to work for miniscule salaries. "Everyone seemed equally
star struck. I'm always nervous and always engaged in a struggle
to try to hide it. The best thing to do is to try to have a laugh
and retain a sense of humour and proportion. I wanted us to sound
and look like real people doing real things, not to think we
are very, very pleased with ourselves doing a film of Hamlet.
Actors can become very precious, usually out of fear."
His first Hollywood film, Dead
Again, was, like Frankenstein, heavily criticised in Britain,
although it was successful in America. "Maybe audiences
here just didn't like it. I don't underestimate that. It may
also be that they found it hubristic of me to act and direct.
You have to be philosophical. It was probably one of those periods
when I was particularly persona non grata. People might think
I'm irritating - I don't believe I am - but fashions come and
go. I truly don't understand or worry about it. Criticism is
often helpful. You can't assume it's all based on envy. It can
be irritating and sometimes very depressing, but it's self indulgent
to get into a tizz outside the confines of your own room. Just
open your eyes and look at what's going on in the world. There
are many more important and distressing things to worry about.
"Besides, show me the career
of any successful actor who hasn't suffered extended periods
of extreme criticism. It's a price you have to pay, and an acceptable
one, although it's boring when it concentrates on personal things.
I don't think about it because I don't want to get into a situation
of trying to present myself in a way that i think will make the
public like me. That way madness undoubtedly lies. I've had plenty
of excessive praise, so I have to accept that you win some, you
lose some. I'm grateful to keep working and I hope Hamlet gets
an audience, but I'll take any criticism on the chin. A friend
tells me it's the best thing I'll ever do. 'What now?' he asked.
'It's all downhill, luv.' But - health aside - I have the other
half of three score years and ten left. I think I deserve a few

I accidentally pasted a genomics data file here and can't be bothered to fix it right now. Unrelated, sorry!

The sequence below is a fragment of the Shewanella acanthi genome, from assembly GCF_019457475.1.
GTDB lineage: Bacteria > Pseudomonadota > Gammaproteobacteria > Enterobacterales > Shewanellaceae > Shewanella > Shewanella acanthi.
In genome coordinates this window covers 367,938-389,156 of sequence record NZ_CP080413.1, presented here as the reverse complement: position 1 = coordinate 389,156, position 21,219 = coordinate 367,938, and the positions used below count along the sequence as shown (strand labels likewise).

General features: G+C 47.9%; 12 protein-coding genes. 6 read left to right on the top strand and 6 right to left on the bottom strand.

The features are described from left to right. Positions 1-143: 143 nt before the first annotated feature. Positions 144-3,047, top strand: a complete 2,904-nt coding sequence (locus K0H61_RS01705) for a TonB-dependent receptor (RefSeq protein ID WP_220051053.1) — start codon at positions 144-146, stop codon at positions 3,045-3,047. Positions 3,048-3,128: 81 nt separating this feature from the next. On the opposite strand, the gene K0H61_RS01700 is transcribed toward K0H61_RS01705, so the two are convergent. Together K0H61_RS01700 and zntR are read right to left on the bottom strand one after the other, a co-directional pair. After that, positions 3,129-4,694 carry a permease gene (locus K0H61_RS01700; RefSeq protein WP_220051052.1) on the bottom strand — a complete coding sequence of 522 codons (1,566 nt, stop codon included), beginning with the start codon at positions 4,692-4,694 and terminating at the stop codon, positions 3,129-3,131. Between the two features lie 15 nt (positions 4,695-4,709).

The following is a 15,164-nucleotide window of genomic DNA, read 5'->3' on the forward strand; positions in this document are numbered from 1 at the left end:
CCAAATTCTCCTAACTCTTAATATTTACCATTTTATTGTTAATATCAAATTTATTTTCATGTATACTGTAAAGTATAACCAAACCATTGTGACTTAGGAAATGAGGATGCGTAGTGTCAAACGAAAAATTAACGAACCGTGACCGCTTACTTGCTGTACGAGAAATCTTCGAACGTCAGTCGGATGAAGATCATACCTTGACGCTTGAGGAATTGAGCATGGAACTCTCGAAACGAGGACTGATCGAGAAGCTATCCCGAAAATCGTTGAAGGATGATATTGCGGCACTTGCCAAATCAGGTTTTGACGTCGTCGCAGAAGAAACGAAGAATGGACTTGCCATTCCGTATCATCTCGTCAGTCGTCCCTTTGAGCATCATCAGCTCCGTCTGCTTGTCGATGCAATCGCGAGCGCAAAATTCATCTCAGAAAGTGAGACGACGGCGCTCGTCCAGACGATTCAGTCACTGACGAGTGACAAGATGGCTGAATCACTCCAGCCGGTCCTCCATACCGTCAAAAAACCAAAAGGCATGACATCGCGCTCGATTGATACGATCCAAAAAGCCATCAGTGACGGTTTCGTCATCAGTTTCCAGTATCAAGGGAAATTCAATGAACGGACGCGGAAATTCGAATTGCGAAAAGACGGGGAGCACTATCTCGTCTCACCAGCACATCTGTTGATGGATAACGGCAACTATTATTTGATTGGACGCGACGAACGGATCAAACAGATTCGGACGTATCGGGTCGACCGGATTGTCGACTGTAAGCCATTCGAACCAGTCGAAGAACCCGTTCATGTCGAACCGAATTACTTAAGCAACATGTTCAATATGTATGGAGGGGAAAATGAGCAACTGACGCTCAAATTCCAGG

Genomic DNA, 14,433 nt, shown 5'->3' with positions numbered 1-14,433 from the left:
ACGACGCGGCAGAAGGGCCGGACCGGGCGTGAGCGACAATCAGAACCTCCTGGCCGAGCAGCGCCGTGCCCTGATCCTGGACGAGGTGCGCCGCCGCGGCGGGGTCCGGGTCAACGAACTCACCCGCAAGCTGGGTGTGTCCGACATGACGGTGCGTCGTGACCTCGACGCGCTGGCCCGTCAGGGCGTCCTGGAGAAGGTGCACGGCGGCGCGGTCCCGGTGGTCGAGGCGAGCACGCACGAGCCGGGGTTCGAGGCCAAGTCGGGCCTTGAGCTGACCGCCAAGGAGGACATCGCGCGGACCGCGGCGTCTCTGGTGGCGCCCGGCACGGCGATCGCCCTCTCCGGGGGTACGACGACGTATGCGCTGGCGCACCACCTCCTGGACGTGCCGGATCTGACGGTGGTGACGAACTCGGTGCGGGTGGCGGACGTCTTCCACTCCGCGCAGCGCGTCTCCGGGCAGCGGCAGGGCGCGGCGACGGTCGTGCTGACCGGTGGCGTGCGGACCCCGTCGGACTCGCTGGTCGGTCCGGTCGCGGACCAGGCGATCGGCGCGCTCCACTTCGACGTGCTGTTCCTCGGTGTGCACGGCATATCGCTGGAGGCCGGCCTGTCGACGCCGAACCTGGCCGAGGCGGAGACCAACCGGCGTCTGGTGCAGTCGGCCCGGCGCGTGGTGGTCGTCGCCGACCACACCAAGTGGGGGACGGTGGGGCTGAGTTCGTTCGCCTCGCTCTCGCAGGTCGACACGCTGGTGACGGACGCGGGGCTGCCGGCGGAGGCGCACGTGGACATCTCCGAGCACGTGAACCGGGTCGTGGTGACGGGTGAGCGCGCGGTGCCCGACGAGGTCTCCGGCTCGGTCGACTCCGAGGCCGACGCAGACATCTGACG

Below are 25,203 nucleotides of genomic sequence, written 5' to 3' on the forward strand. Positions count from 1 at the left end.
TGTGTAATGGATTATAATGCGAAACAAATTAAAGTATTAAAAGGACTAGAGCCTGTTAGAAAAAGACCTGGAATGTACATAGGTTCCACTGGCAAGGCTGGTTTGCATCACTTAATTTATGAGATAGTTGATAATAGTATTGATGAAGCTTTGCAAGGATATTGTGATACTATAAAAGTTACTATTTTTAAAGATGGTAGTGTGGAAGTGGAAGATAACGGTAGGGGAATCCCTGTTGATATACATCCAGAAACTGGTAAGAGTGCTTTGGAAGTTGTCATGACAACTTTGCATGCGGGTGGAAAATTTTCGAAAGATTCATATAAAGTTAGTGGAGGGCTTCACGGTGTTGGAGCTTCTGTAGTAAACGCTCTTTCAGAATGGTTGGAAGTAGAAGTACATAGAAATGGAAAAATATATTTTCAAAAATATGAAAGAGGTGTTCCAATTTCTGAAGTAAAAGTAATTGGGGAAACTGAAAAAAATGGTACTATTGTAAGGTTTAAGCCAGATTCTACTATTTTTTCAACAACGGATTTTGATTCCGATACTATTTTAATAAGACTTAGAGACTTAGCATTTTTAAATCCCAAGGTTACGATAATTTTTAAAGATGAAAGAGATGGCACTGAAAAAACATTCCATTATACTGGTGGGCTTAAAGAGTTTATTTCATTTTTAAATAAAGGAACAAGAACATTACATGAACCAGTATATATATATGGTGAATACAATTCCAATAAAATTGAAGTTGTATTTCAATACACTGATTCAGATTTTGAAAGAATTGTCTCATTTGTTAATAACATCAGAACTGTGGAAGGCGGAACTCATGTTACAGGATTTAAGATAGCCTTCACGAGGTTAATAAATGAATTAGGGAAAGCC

brownie points for hanging about, getting back up from the punches."
RADA was followed by instant
and almost continuous success both on and off the stage. There
are stories he fell in love with most of his leading actresses,
but his memory fades conveniently at this point. "I had
a great time in my roaring twenties, although I thought there
was something wrong with me because I wasn't on a bottle of whiskey
a day. I like to eat, drink and be merry, but i couldn't take
myself seriously as a hell raiser. I get hangovers. I had my
first at 16." That was after his father found him one morning
face down in the dog basket after a party, and he was scolded
by his mother as she peeled the brussel sprouts. He promised
to behave in future. "I surprise myself at how conventional
He and Emma became lovers when
they co-starred in the BBC series Fortunes of War in 1987, and
married 2 years later. His friend Richard Briers says it is difficult
for him to have an emotional partnership because he is so work-orientated,
and he agrees. "I'd like to think it's possible eventually.
It wasn't with Em, which is always a sadness. No one can break
up after a long relationship and not feel pretty devastated,
whatever the rights and wrongs. That is certainly our case. Helena
is a great friend, which is all I'm prepared to say. I'm often
alone but I wouldn't describe myself as lonely.
"My friends have told me
thousands of times to see a psychiatrist. But I have a basic
suspicion of handing over a hundred quid at the end of an hour
talking about myself, during which someone has apparently plucked
out the heart of my mystery. That's a ridiculous attitude, I
have to add, because it's worked wonderfully with friends, but
we actors have endless chances to talk about ourselves whether
or not we like. I don't think it's healthy. It blows everything
out of perspective. But feeling secure in yourself is a tough
thing to achieve." Do you feel more secure now than you
did? When have you been assailed by doubt?
"I'd like to live a little
more, moment to moment, be myself - all the cliches of life.
I don't want to have to try so hard, worry about being liked,
what I'm supposed to achieve, what my purpose is and all the
rest of it. It's hard for us to be ourselves isn't it? We're
forever trying to be what others expect us to be, or our own
hoped for image. I've had a great deal of freedom and luxury
to choose work I want to do. There have been great moments of
camaraderie and wonderful highs, but not necessarily a strong
sense of myself. I'm sure that comes from people asking What
are you? An actor, a director, Irish, English?" So he's
trying to find himself? "That sounds so wanky, but I'd like
to discover a way to be happy. People find that very difficult.
They are always worrying about something. Hamlet is the great
worrier of all time. Personal freedom which involves peace of
mind is so admirable and it's what this film is about. Finding
happiness. How do you? How do you not worry about the bank manager,
the bills, people disliking you, or the feeling 'I've failed
in my own expectations'? Maybe you think I'm having a moment
here. Probably I've been working too hard and fast, so the conclusion
I've come to is 'Calm down a bit, luv, and shut up.'"
Back to Articles Listing
Back to the Compendium